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Pride Month Resources for Leaders

June 15, 2020 Deana LaFauci

How can we courageously move beyond the past to create real change at our organizations and in our communities? This is a question many leaders have been asking themselves, and one another, as they strive to become truly inclusive leaders.

Leaders are confronting the systemic biases that continue to negatively impact communities and the professional advancement of underrepresented groups, and LGBTQ Pride Month represents an opportunity to do this important work.

Pride Month is commemorated each year to honor the 1969 Stonewall riots in New York City. In 1969, patrons and supporters of the Stonewall Inn staged an uprising to protest police harassment, which LGBTQ people were commonly subjected to. This marked the beginning of a movement to outlaw discrimination against LGBTQ people in American laws and practices.

This year, activists say that it is more important than ever to acknowledge and celebrate the many leaders of color within the LGBTQ community, including those who were at the forefront of Stonewall like Marsha P. Johnson, who was Black, and Sylvia Rivera, who was Latinx.

An understanding of intersectionality—or how the intersection of race, gender, class, and other identities combines to create unique modes of discrimination and privilege—is critical as we recognize the contributions of these leaders.

While in-person Pride Month celebrations have been curtailed due to the COVID-19 public health pandemic, we continue to recognize the spirit of awareness, education, and activism of this important month.

How can leaders support cultures of inclusion at their organization and recognize Pride Month in 2020?

Consider these resources and ideas as a starting point:

Understanding the Intersection of Pride + Black Lives Matter

As organizations sponsor webinars, trainings, and conversations about systemic race and racism, how can we thoughtfully incorporate LGBTQ issues and Pride Month into this ongoing conversation? How can Pride Month celebrations be improved by including an emphasis on people of color? LGBTQ activists have given much thought to this question and have adapted their existing Pride Events to speak to the issues raised by the Black Lives Matter movement. Read more on this topic.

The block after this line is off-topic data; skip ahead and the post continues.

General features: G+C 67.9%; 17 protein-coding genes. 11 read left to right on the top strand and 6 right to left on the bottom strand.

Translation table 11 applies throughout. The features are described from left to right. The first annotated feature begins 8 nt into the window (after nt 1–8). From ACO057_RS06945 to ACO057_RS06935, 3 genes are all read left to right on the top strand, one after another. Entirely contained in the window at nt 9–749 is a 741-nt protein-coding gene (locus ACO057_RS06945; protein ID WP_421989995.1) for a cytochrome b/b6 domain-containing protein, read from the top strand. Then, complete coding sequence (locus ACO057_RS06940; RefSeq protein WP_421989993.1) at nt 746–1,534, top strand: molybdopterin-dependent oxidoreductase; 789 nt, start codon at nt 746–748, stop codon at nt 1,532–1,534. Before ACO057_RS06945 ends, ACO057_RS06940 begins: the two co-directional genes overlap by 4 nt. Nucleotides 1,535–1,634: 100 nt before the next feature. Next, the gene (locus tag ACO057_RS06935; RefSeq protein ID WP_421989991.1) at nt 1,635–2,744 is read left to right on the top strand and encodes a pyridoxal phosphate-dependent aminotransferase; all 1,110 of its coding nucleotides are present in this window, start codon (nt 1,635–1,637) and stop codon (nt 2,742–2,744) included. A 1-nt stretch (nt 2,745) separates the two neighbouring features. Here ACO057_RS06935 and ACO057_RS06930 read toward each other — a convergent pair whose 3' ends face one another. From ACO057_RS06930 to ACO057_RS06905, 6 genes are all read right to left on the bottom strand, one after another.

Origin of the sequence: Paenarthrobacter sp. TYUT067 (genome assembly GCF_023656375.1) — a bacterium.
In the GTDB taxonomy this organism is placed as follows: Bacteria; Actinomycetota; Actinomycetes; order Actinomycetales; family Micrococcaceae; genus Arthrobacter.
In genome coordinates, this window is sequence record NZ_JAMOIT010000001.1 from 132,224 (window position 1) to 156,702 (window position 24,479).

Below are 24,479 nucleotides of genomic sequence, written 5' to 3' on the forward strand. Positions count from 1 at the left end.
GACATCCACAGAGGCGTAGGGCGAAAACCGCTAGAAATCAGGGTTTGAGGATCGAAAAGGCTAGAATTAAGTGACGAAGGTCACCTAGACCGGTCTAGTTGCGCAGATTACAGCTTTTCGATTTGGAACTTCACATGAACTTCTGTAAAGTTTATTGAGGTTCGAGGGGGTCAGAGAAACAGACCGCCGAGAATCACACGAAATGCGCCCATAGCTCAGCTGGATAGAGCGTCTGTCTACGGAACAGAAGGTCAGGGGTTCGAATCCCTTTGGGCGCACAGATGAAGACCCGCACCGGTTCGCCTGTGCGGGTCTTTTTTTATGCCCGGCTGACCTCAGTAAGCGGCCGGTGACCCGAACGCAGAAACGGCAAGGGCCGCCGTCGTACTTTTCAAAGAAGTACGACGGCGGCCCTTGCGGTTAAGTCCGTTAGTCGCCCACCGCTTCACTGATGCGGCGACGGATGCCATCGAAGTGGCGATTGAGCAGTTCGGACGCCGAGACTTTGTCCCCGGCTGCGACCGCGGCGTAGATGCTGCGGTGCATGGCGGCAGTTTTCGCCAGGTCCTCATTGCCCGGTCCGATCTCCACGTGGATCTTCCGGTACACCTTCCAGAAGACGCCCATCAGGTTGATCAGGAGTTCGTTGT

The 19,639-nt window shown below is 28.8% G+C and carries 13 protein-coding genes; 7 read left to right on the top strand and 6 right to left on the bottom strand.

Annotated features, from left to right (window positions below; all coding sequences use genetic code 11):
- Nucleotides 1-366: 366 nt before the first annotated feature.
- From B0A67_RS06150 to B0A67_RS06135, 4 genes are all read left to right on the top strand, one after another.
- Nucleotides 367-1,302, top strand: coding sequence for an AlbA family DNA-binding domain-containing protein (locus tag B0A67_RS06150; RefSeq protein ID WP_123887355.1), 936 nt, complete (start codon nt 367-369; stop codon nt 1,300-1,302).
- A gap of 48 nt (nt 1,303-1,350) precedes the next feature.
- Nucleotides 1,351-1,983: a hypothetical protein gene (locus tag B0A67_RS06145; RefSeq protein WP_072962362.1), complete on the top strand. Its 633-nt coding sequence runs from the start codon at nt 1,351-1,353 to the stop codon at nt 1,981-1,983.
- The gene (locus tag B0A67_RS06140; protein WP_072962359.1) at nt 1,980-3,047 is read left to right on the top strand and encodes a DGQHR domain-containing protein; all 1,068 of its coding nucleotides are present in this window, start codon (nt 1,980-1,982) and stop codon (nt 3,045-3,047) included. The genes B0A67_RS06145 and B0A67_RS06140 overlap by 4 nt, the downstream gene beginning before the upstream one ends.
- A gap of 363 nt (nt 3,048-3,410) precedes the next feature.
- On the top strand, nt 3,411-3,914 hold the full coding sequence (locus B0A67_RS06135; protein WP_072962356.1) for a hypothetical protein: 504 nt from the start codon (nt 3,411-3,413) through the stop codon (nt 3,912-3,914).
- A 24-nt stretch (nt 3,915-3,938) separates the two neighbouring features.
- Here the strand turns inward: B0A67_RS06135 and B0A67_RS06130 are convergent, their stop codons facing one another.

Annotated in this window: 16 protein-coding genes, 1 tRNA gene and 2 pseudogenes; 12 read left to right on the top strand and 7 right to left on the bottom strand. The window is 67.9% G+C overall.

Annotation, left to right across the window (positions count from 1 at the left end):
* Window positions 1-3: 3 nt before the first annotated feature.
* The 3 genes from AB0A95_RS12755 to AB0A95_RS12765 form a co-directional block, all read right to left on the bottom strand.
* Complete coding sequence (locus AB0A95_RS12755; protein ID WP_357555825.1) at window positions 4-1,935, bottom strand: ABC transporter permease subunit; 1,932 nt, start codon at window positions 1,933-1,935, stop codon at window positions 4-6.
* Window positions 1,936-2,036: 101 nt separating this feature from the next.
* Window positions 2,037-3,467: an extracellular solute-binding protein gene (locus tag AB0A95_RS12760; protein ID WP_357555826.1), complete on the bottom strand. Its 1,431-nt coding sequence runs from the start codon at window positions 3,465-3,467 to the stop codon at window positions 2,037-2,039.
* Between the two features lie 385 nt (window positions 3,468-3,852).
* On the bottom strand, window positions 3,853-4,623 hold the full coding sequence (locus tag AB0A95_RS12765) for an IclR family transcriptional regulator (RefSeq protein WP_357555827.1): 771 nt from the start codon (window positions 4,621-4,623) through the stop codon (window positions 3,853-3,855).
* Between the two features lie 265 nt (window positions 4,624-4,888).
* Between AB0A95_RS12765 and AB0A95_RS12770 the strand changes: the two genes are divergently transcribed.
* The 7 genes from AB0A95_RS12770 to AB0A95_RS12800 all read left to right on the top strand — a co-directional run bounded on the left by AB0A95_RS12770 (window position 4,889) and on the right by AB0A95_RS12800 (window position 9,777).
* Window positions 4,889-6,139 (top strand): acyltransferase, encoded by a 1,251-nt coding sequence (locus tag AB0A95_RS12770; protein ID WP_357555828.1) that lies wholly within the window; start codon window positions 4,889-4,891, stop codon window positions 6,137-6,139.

Remembering Stonewall

Dive into educational resources and firsthand accounts from the Stonewall Riots, which marked the beginning of a movement for equality.

Art & Article: “Why We Remember Stonewall,” a written and illustrated article from LA Johnson for NPR, details the history of Stonewall, the site of a raid and series of riots outside the New York City bar, which helped launch a civil rights movement. Read the story.

Audio Story: In “The Activism That Came Before Stonewall And The Movement That Came Out Of It,” NPR’s Ari Shapiro shares a conversation with leaders of the gay rights movement, as well as people who were at Stonewall when the riots broke out. Listen here.

Read up on the history of LGBTQ discriminationand understand the recent ruling from the U.S. Supreme Court, which extends discrimination protections to LGBTQ people

Report: Catalyst’s “Lesbian, Gay, Bisexual, and Transgender Workplace Issues: Quick Take” report outlines important facts on discrimination and biases that exist within the workplace. One-fifth (20%) of LGBTQ Americans have experienced discrimination based on sexual orientation or gender identity when applying for jobs, and LGBTQ people of color (32%) are more likely to experience this type of discrimination than white LGBTQ people (13%). Read the full report.

Article: Earlier this month, the U.S. Supreme Court rules that the 1964 Civil Rights Act protects gay, lesbian, and transgender employees from discrimination on the basis of sex, a historic win for LGBTQ employees and their families. Read more here.


Celebrate BIPOC (Black, Indigenous, and People of Color) leaders within the LGBTQ community

Articles: In “Five Trailblazers You Should Know: Pride Edition,” The National Museum of African American History and Culture highlights extraordinary leaders, activists and artists who should be celebrated, including James Baldwin and Audre Lorde. Read the story here. CNN also put together a list of black LGBTQ leaders to honor this month. View their list here.


Be an active LGBTQ ally

Article: Rainbow stickers, buttons, or other branded items can send powerful messages of allyship, but without tangible and meaningful support of LGBTQ employees and communities behind those items, the support can be performative and ineffectual. In “Here’s what a good LGBTQ ally looks like,” writer Ana Valens interviews members of the LGBTQ community to identify productive ways to support these communities. Read her findings here.

Article: In “10 Ways to Be an Ally & a Friend,” GLAAD identifies important practices you can adopt to be a better, more active ally to LGBTQ employees and communities. Read the list here.

PDF Guide: For deeper reading, check out “Guide to Being a Straight Ally” from PFLAG, the nation’s largest family and ally organization. Read the guide here.

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